773 views | Justine John Dyikuk | March 18, 2020
On April 8, 2015, Daily Post reported that the wife of Lagos State Governor Babatunde Raji Fashola (SAN), a Nigerian lawyer and politician who is currently the Federal Minister of Works and Housing, Mrs. Emmanuella as saying that religion has never been a problem for them. While her husband is a practicing Muslim, she is a devoted Catholic. “My husband has practiced his religion and I have practiced mine. There is no trouble whatsoever. My husband has his own part of the house where he prays, I have my own altar there with my crucifix and my rosary and everything and everyone is minding their own business. When it’s time for family prayer, we pray. I pray mine to the name of Jesus Christ while he prays in Allah’s name and the children understand all that. My children are baptized and they go to church. When he wants them to go to the mosque with him they go to the mosque with him” She said in that report.
In the same vein, although, the former Governor of Lagos State, Bola Ahmed Tinubu, is a Muslim by faith, he married Mrs. Oluremi, the former First Lady of Lagos State and currently a Senator representing Lagos Central Senatorial District at the Nigerian National Assembly, who is Deaconess. In fact, she is a graduate of a Bible College. These are few stories out of many which reveal how the Yorubas intermarry without qualms or religious bias. These classic examples once again bring to the fore The Mosaic pattern of ethnic integration which we reflected about in a previous column.
While there are a legion of examples like these from Eruku to Abeokuta and Kabba to Ijebu-Ode, the experience in other regions of the country has not been pleasant. For instance, in northern Nigeria, it is often a tug of war within a family if a Muslim Bachelor attempts to marry a Christian Spinster and vice versa. To this writer, although there are isolated cases, especially given the disparity of cult in the Catholic Church in which Canon Law permits marriage to take place between a Catholic and a Muslim, under certain conditions, tying the knots between Christian and Muslim youths is often met with acrimony, resistance and often times, blackmail.
In the midst of this, where this happens, it is often associated with abductions or forceful conversion. The sad part of it is that the victims are mostly minors and the consent of their parents or guardians is not sought. For instance, it has been established that: “44% of girls in Nigeria are married before their 18th birthday and 18% are married before the age of 15.” UNICEF also disclosed that Nigeria has the third-highest absolute number of child brides in the world – 3,538,000 – and the 11th highest prevalence rate of child marriage globally. Northern Nigeria has the highest of these cases. While the low levels of education, political and economic ties, gender norms, violence against girls and poverty are fingered by a Civil Society Organisation, Girls Not Brides as drivers of child marriage, it is surprising that culture and religion were left out.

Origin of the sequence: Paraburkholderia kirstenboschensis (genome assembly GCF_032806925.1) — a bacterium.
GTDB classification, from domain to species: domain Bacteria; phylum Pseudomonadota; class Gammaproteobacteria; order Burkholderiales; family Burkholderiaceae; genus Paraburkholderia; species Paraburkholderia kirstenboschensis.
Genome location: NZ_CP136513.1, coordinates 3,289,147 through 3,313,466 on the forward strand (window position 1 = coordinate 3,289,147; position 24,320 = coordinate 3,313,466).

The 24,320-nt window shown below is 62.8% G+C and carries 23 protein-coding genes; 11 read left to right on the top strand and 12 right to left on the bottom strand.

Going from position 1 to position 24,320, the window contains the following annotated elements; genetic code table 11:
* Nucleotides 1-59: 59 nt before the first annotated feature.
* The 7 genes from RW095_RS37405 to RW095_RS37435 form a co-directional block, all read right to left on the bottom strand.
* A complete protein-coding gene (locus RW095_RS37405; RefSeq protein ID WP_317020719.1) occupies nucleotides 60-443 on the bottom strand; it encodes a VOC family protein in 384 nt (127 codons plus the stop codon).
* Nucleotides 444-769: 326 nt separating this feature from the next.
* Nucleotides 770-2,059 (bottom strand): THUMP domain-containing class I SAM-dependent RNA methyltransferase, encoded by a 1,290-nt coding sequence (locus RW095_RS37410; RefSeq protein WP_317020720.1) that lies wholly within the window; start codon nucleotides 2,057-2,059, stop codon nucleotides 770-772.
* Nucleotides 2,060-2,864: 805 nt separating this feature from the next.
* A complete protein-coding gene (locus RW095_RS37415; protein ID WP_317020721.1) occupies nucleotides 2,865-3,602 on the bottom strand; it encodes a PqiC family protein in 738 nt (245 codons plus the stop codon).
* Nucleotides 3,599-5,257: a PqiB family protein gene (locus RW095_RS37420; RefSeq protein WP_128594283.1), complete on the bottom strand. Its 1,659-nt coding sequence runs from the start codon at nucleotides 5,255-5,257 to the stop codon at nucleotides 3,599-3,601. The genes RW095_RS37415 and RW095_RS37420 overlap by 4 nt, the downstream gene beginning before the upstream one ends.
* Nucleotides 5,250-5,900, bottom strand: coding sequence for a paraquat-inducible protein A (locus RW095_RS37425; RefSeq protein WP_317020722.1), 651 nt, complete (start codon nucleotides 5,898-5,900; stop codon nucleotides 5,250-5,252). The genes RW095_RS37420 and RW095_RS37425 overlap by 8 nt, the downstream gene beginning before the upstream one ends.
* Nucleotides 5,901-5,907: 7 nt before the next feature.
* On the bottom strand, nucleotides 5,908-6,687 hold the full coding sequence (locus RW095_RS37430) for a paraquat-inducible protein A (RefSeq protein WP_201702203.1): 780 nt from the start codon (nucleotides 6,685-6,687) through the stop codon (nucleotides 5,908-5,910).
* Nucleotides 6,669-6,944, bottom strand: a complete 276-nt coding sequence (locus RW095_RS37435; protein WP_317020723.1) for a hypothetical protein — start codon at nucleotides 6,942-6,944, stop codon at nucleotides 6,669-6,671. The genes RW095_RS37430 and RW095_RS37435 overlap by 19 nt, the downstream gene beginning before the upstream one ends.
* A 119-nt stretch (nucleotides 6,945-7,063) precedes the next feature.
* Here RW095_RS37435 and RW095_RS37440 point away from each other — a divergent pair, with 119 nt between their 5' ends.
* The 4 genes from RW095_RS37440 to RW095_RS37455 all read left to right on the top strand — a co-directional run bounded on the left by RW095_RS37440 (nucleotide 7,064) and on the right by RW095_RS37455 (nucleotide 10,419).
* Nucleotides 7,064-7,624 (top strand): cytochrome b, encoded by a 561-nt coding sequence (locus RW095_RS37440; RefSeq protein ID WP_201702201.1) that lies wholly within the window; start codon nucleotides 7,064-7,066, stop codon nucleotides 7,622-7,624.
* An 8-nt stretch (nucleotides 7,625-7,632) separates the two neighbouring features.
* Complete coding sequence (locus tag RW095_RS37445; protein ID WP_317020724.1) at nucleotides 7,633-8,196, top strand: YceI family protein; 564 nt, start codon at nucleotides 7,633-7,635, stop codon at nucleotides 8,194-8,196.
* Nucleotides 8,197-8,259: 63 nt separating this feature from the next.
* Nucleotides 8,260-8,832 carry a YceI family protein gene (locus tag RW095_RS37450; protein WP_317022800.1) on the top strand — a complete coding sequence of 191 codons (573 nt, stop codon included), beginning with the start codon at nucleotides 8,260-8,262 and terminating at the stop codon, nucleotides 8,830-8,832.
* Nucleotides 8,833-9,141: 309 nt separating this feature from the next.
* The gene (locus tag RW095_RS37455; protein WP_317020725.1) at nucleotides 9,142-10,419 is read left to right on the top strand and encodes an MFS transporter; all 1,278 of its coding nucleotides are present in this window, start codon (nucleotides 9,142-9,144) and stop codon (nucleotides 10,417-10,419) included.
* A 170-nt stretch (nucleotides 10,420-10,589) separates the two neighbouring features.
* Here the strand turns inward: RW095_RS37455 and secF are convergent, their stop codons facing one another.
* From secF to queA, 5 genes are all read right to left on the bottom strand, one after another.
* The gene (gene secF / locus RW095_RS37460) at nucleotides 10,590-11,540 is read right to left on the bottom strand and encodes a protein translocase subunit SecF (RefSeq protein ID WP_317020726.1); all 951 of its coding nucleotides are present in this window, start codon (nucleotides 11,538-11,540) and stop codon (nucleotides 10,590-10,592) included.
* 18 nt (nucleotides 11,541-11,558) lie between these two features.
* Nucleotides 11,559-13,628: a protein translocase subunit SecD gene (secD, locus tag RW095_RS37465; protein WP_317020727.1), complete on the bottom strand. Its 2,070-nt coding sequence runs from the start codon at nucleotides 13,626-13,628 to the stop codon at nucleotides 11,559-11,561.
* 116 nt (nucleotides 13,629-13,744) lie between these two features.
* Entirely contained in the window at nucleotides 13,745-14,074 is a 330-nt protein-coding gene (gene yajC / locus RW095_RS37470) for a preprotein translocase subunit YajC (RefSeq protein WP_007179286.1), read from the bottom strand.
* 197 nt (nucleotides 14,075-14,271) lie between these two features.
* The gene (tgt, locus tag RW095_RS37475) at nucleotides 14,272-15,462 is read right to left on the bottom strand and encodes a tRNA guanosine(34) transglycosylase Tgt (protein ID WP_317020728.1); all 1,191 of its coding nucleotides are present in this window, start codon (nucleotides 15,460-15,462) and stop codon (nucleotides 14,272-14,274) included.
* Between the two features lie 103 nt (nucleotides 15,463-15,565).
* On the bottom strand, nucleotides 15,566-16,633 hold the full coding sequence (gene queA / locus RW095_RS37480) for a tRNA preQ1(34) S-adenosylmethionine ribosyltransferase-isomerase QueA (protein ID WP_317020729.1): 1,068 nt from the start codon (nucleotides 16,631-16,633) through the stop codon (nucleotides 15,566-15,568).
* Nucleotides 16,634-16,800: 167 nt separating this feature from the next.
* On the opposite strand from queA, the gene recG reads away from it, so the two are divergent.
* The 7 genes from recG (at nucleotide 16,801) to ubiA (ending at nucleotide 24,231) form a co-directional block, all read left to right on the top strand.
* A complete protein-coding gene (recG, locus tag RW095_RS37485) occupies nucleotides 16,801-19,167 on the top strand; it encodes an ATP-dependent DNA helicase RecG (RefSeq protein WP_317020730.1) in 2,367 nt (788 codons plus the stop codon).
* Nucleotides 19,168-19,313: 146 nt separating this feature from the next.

Well, since our preoccupation here is not forceful marriages but ethnic integration, it is crucial for other parts of the country to borrow a leaf from the peaceful coexistence that is enjoyed amongst Muslims, Traditionalists, and Christians in the South West. In one family, you can find brothers and sisters who practice African Traditional Religion, Islam and Christianity living happily and having common celebrations during traditional festivals like Christmas and Sallah. Because of this mature and humane disposition, it is not common to find someone abducting another person’s child as a bride. Even where this happens, the whole community comes out to condemnation such an act. On the contrary, during wedding festivities, the typical Yorubas appear in their sweet Ankara-asoebi and declare Owambe in a flamboyant celebration usually characterized by luxury, lavish spending, colour, extravaganza, paparazzi, plenty of food and drink while socializing to the rhythm of Fuji music in stylish dance steps.
Without prejudice to other ethnic groups in Nigeria, the Yorubas have been able to embrace The Mosaic pattern of ethic integration which helps them in forming a strong synergy that religion cannot separate. Unlike what happens in some parts of the country where the ties of religion are thicker than blood ties, the Yorubas are able to submerge all the ingredients that make for a peaceful living while allowing each person to retain his or her religious identity. This multiculturalism, patterned after the Europeans, is a most sought-after for nations struggling with issues of ethnicity, religion and bad politics like Nigeria.
Recall that The Mosaic pattern of ethic integration was introduced in the 1960s by Anglophone countries who wanted to assist Non-European immigrants to maintain their identity while still in the diaspora. One good example is the experience of other immigrants in Canada. Although The Mosaic is the best pattern of integration, we have failed to implement that in our cultural and national life. This is simply due to vested interests and illiteracy. Perhaps, the Free Universal Primary Education Programme introduced by Chief Obafemi Awolowo as Premier of Western Nigeria helped the Yorubas to come across as a tolerant, docile and mature ethnic group. Unfortunately, 59 years after independence, other ethnic groups in the country have not been able to take a dosage of this Yoruba-Mosaic as a prophylactic for our national-migraine. God bless Nigeria!
Fr. Justine Dyikuk is a Catholic Priest and Researcher who combines being the Editor of Bauchi Caritas Catholic Newspaper, Communication’s Director of Bauchi Diocese with his job as a Lecturer in the Department of Mass Communication, University of Jos, Nigeria. He can be reached through – email@example.com.